The board filled up in four hours, with people writing in the margins and at the bottom to squeeze their wishes in.
I wish I had the courage to:— Not worry about money.— Eat mayo.— Try out for the Princeton crew team.— Let go! (written in perfect pink letters, with a heart at the bottom of the exclamation point.)
Belmont, 44, suddenly had a dilemma. Unless she erased some of the statements, no one else could post. “It’s hard to erase people’s dreams,” she said. Not to mention their fears.
— Bike over a volcano.— Ask out the cute girl at the Dairy Godmother.— Go into a shelter.
She hung a damp rag on the fence post, but no one took the hint. So she snapped a photo of the board to preserve what had been written there, and wiped it clean on Saturday morning, in time for the hordes headed to the local farmer’s market.
New wishes filled it up again. She erased a second time Sunday night. Again, by Monday, it was full.
— Quit my job.— Tell my secrets.— Love myself.— Ask for Date #2.
Belmont, who lives and works just a couple blocks away from the wall, stops by often to watch people congregate in front of it — reading, talking and mustering up the courage to express themselves in chalk.
She has posted about the wall on the Web site of her strategy and communications company, and has created a Facebook page and Instagram account for it under the hashtag #WeLiveBig.
“What I see in this is it’s all of us,” Belmont said. “I think we’ve all felt many of these things.”
She says she got the idea for the Courage Wall from a 2012 TED Talk by New Orleans artist Candy Change, called “Before I Die,” in which Chang asked her neighbors what they hoped to do before their lives ran out.
Belmont, a mother of three, was in transition, having just bought out her ex-husband’s share of their branding, marketing and communication business. She is remaking the company into one that does community-building and leadership coaching, among other things.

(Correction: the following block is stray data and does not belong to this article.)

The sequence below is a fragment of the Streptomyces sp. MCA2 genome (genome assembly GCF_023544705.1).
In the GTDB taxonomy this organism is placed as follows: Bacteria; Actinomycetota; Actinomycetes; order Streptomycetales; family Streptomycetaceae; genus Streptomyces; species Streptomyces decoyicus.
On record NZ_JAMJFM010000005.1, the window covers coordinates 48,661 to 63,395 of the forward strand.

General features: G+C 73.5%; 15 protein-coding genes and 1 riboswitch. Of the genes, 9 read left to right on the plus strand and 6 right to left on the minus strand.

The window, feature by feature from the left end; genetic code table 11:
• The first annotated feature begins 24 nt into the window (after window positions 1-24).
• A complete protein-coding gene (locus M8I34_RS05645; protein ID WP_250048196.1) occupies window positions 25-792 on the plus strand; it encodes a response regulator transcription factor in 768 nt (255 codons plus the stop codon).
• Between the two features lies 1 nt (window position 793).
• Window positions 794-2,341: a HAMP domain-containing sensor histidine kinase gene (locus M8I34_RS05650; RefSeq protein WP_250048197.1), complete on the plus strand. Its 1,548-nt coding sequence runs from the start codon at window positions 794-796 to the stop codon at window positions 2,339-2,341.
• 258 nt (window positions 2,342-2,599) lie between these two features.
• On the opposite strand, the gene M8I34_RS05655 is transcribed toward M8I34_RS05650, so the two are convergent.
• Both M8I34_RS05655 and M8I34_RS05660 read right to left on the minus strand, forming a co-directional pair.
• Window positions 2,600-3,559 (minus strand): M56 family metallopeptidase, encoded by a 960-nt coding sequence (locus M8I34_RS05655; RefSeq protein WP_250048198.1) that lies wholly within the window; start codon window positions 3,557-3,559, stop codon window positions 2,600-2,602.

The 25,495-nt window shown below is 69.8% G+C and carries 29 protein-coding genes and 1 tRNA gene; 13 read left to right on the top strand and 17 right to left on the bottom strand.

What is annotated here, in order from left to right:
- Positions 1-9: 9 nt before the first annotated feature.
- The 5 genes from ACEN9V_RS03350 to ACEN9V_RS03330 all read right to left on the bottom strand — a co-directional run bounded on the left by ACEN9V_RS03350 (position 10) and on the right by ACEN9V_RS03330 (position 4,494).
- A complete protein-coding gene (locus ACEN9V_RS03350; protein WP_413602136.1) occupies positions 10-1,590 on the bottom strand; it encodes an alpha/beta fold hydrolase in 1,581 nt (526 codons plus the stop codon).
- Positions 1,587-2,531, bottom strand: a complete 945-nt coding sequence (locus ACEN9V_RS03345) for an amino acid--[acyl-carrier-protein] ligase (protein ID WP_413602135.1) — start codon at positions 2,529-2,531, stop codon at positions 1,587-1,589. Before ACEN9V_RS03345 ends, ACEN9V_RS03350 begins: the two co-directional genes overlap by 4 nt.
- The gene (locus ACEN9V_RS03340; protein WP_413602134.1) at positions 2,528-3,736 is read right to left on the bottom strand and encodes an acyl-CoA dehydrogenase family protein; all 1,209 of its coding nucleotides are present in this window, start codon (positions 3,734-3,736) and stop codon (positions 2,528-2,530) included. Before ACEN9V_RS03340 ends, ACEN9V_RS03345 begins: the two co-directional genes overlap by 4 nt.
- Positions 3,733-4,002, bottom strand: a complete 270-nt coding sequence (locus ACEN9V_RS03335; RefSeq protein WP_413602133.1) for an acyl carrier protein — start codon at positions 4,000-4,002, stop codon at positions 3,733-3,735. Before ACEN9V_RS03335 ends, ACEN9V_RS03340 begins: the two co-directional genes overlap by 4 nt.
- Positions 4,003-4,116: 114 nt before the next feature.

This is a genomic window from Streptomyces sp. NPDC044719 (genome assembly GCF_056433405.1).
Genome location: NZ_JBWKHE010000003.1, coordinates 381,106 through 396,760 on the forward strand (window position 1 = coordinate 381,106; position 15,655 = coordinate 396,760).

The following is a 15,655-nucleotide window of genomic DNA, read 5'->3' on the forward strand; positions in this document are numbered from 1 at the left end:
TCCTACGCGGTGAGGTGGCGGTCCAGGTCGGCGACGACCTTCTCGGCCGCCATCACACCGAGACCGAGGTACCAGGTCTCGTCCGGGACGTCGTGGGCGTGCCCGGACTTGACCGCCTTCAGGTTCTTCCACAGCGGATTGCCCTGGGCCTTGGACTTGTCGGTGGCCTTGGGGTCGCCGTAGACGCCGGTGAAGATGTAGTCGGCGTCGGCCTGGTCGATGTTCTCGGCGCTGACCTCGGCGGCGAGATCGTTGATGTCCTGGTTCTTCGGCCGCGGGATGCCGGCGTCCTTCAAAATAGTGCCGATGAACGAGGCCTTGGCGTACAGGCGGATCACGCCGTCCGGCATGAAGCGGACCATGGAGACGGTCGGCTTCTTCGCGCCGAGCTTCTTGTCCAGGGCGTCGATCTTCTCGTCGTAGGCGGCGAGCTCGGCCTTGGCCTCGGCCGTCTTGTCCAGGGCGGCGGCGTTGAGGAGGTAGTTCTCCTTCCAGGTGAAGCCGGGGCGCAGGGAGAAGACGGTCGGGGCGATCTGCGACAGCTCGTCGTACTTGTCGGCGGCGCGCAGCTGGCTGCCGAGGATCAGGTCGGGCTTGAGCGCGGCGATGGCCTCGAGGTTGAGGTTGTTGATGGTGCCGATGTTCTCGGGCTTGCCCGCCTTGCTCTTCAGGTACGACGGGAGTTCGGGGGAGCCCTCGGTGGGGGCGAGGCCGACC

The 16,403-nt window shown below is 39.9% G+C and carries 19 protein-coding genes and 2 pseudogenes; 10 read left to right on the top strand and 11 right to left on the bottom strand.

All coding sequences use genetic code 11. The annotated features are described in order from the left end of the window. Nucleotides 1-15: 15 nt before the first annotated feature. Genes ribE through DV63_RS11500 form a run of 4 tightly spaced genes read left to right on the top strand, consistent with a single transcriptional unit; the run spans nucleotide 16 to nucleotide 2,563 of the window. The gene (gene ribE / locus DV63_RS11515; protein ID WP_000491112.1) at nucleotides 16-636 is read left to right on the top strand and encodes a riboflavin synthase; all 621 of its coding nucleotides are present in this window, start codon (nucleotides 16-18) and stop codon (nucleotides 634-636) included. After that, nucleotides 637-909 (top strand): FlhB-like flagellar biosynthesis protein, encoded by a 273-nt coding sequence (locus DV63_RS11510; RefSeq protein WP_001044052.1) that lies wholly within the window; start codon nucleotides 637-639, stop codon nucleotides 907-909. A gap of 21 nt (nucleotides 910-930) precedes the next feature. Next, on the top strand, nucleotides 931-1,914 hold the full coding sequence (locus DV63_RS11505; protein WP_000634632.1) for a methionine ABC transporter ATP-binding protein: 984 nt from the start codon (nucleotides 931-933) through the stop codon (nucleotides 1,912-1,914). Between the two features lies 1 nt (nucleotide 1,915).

As she thought about the Courage Wall, she says, she found herself “creating all these very good business reasons” why she couldn’t — or shouldn’t — launch it, at least not right now.
But then she found herself remembering a time when she was studying joyfulness. It is an anecdote she tells on her company’s Web site.
She wanted to do something to publicly encourage joy, she writes. But a little voice in her head “started to tell me that people would think I was strange and that what I was doing was stupid and a waste of time.”
“I turned around and put the chalk away. Moments later, I realized that my fear of looking silly had robbed me from something I really wanted to do. I got the chalk, drew a big ‘Be Joyful!’ sign on the sidewalk, and engaged a number of people who told me I made them joyful right then and there.”
With that story in mind, Belmont decided to forge ahead, spending about $1,000 for the set of oversize chalkboard panels, chalk and stencils. She hired her ex-husband to attach the panels to the fence of a vacant lot that is owned by friends, who are allowing her to use for the next month.
The wall “both breaks my heart and fills my heart,” Belmont said. “There’s pain inside somebody who wants the courage to ‘stop being a bully.’ But there’s also joy and energy.”
People have told her that what they wrote on the wall has allowed them to broach difficult topics with a spouse or parent. An Alexandria police officer vowed to be a great policeman. A middle-schooler said she wanted to “feel beautiful in my body.”
One young girl wrote that she wanted the courage to sing a solo in front of people, Belmont said. And after she chalked that in, she sang for passersby on the busy street.
“I like the ones that say ‘be authentically me,’” said Cindy DuBose, a local resident who was walking by on Friday afternoon.
Her wish? “I’d probably just copy what someone else wrote.”
Belmont says she will archive the photos of each set of messages on her Web site, and is mulling how to launch an educational program around the themes of courage and fear.
“To be able to experience other people’s fears and feel their courage helps me,” she said. “What I find when I’m coaching is that people don’t even realize it’s fear holding them back.”
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